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The Matchup: Virginia Tech @ Michigan

The Hokies take on the Wolverines as they partake in the ACC/B1G Challenge.

NCAA Basketball: High Point at Virginia Tech Michael Shroyer-USA TODAY Sports

After claiming bronze in the Wooden Legacy Tournament over Thanksgiving weekend, the Hokies must quickly turn their attention to Michigan. The Wolverines boast an identical 5-1 record and as of this week, just dropped out of the AP Top 25. This is another great opportunity for Virginia Tech to post a win against a quality team, especially after a heartbreaking loss to Texas A&M.

Speaking of the Aggies, they were not a good matchup for Virginia Tech at all. They had phenomenal size and length – four of their top five players were listed at 6-8 and above, which is taller than everyone in the Hokies’ most effective small ball lineup with Zach LeDay at center. That will not be the case in Ann Arbor. While the Wolverines have plenty of experience on their roster, they do not possess size across the board like A&M does.

Michigan is led by a core backcourt of seniors. Derrick Walton is the best three-point threat on the team, knocking down 42.9% of his long range attempts and averages a team leading 13.8 PPG. Zak Irvin, a 6-6 guard, has excellent size and is also a dangerous jump shooter, although he prefers to work the midrange and get to the rim. Irvin is also a big shot maker as well – he will knock down timely, heavily-contested shots that most players would not even dare to take. However, this is a team that loves to take deep attempts as 47% of Michigan’s shots are three-pointers. The Hokies must be wary of Irvin’s ability to drive but also be cognizant of his and Walton’s ability to pull up 24 feet from the basket.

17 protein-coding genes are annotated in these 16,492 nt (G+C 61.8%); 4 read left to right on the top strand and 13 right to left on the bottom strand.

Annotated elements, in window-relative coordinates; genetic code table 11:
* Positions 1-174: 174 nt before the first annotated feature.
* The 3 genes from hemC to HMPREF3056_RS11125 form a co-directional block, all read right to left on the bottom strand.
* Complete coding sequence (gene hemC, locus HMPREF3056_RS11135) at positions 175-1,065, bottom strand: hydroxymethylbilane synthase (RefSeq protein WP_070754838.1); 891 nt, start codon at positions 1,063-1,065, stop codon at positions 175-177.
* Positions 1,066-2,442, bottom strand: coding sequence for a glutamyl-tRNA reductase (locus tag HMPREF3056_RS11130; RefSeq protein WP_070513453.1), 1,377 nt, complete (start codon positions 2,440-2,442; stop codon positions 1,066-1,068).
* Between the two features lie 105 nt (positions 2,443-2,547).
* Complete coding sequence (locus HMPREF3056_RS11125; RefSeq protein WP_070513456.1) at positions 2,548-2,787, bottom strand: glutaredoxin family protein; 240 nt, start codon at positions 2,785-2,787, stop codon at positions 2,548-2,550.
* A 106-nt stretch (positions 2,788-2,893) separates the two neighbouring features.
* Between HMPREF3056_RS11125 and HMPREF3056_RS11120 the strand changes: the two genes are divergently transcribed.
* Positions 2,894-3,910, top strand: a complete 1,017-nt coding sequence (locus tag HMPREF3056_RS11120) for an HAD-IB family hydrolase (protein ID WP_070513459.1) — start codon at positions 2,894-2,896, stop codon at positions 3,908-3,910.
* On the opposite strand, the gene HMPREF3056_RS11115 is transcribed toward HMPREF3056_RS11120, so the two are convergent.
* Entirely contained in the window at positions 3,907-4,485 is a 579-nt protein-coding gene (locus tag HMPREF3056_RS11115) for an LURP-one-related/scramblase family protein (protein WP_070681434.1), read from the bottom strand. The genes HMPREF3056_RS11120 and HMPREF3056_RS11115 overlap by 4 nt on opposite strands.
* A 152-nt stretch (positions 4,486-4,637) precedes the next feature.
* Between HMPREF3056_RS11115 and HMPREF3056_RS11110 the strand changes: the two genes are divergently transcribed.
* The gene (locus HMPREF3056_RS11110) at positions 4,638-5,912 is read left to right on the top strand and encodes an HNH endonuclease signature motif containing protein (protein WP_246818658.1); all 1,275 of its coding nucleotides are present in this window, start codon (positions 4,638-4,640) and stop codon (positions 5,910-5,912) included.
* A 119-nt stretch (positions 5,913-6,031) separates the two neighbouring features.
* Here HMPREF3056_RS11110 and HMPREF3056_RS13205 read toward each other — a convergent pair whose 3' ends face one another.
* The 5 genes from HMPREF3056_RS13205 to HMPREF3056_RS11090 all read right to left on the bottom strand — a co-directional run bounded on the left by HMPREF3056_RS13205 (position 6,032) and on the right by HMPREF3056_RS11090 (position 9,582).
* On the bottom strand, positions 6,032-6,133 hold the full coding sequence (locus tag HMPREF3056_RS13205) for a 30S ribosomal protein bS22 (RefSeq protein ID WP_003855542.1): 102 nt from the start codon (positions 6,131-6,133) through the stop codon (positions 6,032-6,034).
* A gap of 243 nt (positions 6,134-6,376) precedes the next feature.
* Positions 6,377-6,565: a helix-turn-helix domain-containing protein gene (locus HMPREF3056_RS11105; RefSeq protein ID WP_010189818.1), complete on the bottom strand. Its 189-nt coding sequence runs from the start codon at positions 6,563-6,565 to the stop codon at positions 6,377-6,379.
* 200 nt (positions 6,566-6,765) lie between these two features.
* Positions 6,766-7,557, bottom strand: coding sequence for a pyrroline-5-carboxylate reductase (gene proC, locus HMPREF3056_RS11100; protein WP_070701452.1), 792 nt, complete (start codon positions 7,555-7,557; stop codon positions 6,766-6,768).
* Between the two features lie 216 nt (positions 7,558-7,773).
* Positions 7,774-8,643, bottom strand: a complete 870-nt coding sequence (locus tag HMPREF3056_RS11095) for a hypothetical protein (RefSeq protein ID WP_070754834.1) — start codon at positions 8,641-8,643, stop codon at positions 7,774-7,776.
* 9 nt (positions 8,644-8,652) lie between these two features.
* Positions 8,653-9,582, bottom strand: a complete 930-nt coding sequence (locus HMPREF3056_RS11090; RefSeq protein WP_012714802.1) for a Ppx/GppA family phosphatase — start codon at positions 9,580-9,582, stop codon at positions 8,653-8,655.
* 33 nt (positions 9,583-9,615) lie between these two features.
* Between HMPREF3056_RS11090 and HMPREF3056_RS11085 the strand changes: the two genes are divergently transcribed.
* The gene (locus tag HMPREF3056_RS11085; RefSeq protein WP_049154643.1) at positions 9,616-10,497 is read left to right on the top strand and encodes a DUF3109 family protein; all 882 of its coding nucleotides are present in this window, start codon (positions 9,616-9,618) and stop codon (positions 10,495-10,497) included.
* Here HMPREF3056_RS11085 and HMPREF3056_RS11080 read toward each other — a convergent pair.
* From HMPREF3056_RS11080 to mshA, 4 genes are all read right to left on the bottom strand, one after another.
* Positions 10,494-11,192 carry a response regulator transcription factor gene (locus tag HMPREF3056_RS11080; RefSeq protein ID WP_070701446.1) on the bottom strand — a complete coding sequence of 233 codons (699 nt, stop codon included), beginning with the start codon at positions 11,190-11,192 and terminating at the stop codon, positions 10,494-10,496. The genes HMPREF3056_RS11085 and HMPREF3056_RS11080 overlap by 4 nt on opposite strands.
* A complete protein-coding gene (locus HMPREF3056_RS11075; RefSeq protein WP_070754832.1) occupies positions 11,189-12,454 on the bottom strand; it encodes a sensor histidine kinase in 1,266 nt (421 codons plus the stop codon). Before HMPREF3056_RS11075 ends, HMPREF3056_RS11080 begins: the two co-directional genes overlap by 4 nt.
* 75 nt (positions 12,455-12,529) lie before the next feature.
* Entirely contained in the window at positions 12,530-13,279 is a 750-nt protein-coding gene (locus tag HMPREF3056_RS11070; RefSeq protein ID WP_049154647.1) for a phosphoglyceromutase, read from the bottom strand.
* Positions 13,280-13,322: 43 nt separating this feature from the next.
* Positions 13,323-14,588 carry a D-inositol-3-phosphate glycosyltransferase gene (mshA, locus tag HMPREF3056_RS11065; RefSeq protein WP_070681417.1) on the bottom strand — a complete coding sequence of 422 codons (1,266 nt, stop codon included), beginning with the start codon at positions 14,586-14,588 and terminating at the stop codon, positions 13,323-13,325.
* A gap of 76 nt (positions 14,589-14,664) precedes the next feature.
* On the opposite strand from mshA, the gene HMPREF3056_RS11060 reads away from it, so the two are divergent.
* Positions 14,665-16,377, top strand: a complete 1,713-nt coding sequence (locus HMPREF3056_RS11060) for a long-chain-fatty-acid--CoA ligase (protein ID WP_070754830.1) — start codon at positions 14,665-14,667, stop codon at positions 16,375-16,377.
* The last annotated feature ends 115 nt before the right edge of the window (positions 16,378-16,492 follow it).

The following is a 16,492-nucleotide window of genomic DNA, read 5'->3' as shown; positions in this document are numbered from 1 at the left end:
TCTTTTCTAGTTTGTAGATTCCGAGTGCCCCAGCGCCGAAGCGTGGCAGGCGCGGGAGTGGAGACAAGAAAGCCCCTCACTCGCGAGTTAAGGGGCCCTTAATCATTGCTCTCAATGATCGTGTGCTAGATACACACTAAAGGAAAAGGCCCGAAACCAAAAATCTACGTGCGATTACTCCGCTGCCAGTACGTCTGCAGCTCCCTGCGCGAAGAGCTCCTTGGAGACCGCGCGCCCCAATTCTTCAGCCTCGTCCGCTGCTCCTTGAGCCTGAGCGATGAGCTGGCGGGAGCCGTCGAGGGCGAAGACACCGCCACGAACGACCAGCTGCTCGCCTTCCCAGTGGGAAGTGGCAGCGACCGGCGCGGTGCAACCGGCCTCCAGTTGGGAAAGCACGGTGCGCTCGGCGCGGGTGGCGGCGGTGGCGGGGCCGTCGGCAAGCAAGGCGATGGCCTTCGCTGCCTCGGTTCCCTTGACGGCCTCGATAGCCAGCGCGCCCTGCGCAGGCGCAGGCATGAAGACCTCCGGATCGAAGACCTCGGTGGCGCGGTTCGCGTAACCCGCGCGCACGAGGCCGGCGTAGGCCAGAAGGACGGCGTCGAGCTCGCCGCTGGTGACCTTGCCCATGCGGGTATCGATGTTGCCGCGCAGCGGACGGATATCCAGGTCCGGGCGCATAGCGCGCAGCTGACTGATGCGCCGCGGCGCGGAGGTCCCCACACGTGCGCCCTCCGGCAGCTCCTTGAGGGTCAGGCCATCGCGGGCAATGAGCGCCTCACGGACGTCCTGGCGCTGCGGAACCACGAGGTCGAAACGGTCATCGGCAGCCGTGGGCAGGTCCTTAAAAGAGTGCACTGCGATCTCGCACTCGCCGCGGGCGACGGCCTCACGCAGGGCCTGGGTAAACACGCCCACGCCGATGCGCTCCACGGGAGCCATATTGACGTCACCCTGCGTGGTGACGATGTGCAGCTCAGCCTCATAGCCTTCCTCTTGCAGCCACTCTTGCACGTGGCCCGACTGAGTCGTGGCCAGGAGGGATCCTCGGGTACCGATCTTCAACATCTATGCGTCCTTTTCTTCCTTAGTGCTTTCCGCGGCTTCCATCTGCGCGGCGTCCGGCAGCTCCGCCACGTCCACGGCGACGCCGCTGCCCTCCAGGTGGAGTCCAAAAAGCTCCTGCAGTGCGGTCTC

Another key player is Muhammad-Ali Abdur-Rahkman. The 6-4 guard is doing his part to carry the scoring load, averaging 9.5 PPG on a 39.6/23.1/81.3 shooting split. Yes, that three point success rate is low, but he has the talent to eventually get out of his funk and start nailing those shots.

In the front court, the Wolverines rely on a few players that get the job done. The one player to really watch out for is DJ Wilson, primarily due to his effectiveness as a rebounder. Wilson is averaging 8.2 rebounds per game and his 18% Total Rebound Rate is outstanding. He also blocks 6.4% of shot attempts while he is on the floor. LeDay struggled against Tyler Davis’ size in the post and on the boards, as the Hokies were forced to send double teams over to his side. Whoever can win this matchup has an unquestionable competitive advantage in deciding this game.

While Wilson does the dirty work on the boards, Mark Donnal leads the front court in scoring. The 6-10 senior is Michigan’s sixth man, and averages an efficient 10 PPG in 21 minutes per contest. He gets most of his shots near the rim, the chief reason he hits on 63.3% of his attempts. Donnal is another player Buzz Williams will have to find an answer for – Sy might be a better matchup against him due to his size, but he is still a young player that offers less on the offensive end than a few other guys. Regardless, Virginia Tech must ensure they collapse the paint as a team to force turnovers like they have been doing and get defensive rebounds to complete possessions.